But WhatsApp, which had more than 1.5 billion users in January according to Facebook, said in a blog post it was not asking for any new rights to collect personal information in the agreement it has created for the European Union.
“Our goal is simply to explain how we use and protect the limited information we have about you,” it said.
WhatsApp, founded in 2009, has come under pressure from some European governments in recent years because of its end-to-end encrypted messaging system and its plan to share more data with its parent, Facebook.
Facebook itself is under scrutiny from regulators and lawmakers around the world since disclosing last month that the personal information of millions of users wrongly ended up in the hands of political consultancy Cambridge Analytica, setting off wider concerns about how it handles user data.
WhatsApp’s minimum age of use will remain 13 years in the rest of the world, in line with its parent.
GDPR is the biggest overhaul of online privacy since the birth of the internet, giving Europeans the right to know what data is stored on them and the right to have it deleted.
Apple Inc (AAPL.O) and some other tech firms have said they plan to give people in the United States and elsewhere the same protections and rights that Europeans will gain.
European regulators have already disrupted a move by WhatsApp to change its policies to allow it to share users’ phone numbers and other information with Facebook to help improve the product and more effectively target ads.
WhatsApp suspended the change in Europe after widespread regulatory scrutiny. It said on Tuesday it still wanted to share the data at some point.
“As we have said in the past, we want to work closer with other Facebook companies in the future and we will keep you updated as we develop our plans,” it said.
Other changes announced by WhatsApp on Tuesday include allowing users to download a report detailing the data it holds on them, such as the make and model of the device they used, their contacts and groups and any blocked numbers.
“This feature will be rolling out to all users around the world on the newest version of the app,” it said.
The blog post also points to safety tips on the service, such as the ability to block unwanted users, and delete and report spam.
Reporting by Paul Sandle; Editing by Adrian Croft
When Google launched its Pixel 2 flagship smartphone last year, it included something of a surprise: A co-processor called Pixel Visual Core, the company’s first homegrown, consumer-facing piece of silicon. And while that feels like a momentous foray, the co-processor has lain dormant for months. Monday, Pixel Visual Core goes to work.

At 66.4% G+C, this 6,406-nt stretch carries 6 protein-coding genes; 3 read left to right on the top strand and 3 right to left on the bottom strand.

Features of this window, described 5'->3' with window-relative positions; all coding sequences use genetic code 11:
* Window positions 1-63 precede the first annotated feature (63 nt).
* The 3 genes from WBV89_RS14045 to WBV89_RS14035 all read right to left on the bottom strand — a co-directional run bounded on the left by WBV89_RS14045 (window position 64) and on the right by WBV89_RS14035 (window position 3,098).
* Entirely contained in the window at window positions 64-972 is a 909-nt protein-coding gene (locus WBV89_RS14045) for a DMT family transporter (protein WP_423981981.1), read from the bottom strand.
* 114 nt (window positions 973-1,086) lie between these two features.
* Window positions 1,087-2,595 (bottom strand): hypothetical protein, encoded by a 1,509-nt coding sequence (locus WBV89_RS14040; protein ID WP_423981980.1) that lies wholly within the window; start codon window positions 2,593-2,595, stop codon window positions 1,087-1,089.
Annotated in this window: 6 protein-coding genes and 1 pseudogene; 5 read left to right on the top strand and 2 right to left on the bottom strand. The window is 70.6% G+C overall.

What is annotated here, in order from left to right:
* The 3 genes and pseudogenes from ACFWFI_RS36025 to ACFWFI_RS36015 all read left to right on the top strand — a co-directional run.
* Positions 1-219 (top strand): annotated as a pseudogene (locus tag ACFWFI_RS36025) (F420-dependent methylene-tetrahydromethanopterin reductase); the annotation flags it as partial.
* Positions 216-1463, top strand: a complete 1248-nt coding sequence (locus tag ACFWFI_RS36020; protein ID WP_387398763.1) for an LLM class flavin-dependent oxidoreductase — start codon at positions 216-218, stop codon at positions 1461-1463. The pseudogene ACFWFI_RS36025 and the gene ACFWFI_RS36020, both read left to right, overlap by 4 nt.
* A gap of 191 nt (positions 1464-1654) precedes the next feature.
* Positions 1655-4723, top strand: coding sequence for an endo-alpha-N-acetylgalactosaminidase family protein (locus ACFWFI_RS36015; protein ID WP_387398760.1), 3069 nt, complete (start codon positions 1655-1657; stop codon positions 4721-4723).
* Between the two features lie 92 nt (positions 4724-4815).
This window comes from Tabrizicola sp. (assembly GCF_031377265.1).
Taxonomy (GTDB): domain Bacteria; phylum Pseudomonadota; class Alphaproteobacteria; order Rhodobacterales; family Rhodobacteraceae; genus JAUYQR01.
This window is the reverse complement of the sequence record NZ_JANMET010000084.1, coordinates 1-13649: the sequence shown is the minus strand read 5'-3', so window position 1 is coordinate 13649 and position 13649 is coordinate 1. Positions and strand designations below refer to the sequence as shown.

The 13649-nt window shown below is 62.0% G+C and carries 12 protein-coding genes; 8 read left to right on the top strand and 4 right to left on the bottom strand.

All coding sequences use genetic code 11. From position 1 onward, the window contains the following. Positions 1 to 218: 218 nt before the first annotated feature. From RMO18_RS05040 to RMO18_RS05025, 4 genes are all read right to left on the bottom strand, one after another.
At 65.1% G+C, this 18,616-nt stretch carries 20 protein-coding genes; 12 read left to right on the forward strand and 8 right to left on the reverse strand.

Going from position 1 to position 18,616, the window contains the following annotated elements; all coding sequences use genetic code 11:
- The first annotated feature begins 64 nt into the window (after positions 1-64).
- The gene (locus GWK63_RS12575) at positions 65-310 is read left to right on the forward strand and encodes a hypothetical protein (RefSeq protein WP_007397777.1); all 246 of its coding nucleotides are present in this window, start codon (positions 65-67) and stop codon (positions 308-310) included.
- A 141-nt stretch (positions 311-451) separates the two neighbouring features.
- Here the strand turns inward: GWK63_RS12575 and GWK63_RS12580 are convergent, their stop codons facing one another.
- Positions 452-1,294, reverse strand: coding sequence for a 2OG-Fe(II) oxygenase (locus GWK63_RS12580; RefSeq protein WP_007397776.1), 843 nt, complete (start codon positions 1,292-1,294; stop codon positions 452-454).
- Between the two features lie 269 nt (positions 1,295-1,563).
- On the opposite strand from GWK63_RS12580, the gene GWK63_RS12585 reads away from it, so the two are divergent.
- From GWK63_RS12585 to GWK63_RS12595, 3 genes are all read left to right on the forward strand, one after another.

As it turns out—and as Google had nodded at previously—the hidden chip inside every Pixel serves a narrow but critical purpose. It will use its eight custom cores, its ability to crunch 3 trillion operations per second, all in the service of making your photos look better. Specifically, the photos you take through third-party apps like Instagram, WhatsApp, and Snapchat.
Those are the three partners at the Pixel Visual Core switch-flipping; since it’s open to all developers, more will presumably follow. They’ll all gain the powers to produce Google’s HDR+ images, photos that rely on a series of post-processing tricks to make images shot with the Pixel appear more balanced and lifelike. Photos taken with the Pixel Camera app have already benefited from HDR+ powers since launch—that’s one reason Pixel 2 earned the highest marks yet given to a smartphone by industry-standard photo-rater DxOMark. But Pixel Visual Core will extend the feature to the streams, feeds, and snaps of Pixel owners as well, after an update that will roll out early this week.
To understand why Google would devote its first homemade smartphone processor to a relatively narrow function—not just photography, but HDR+ specifically—it helps to understand the importance of HDR+ to the Pixel’s photo prowess. For starters, it’s not the HDR you’re used to.
“HDR+ actually works shockingly differently,” says Isaac Reynolds, project manager for Pixel Camera. Where HDR essentially tries to combine three or so simultaneous exposures for the best result, HDR+ takes up to 10 identical underexposed shots. “We take them all and chop them into little bits, and line them on top of one another, and average the image together,” says Reynolds, who ticks off the reduction in noise and color quality as just two of the benefits.
That’s not just hype, or at least not entirely. HDR+ really does have tangible benefits—especially in Google’s implementation.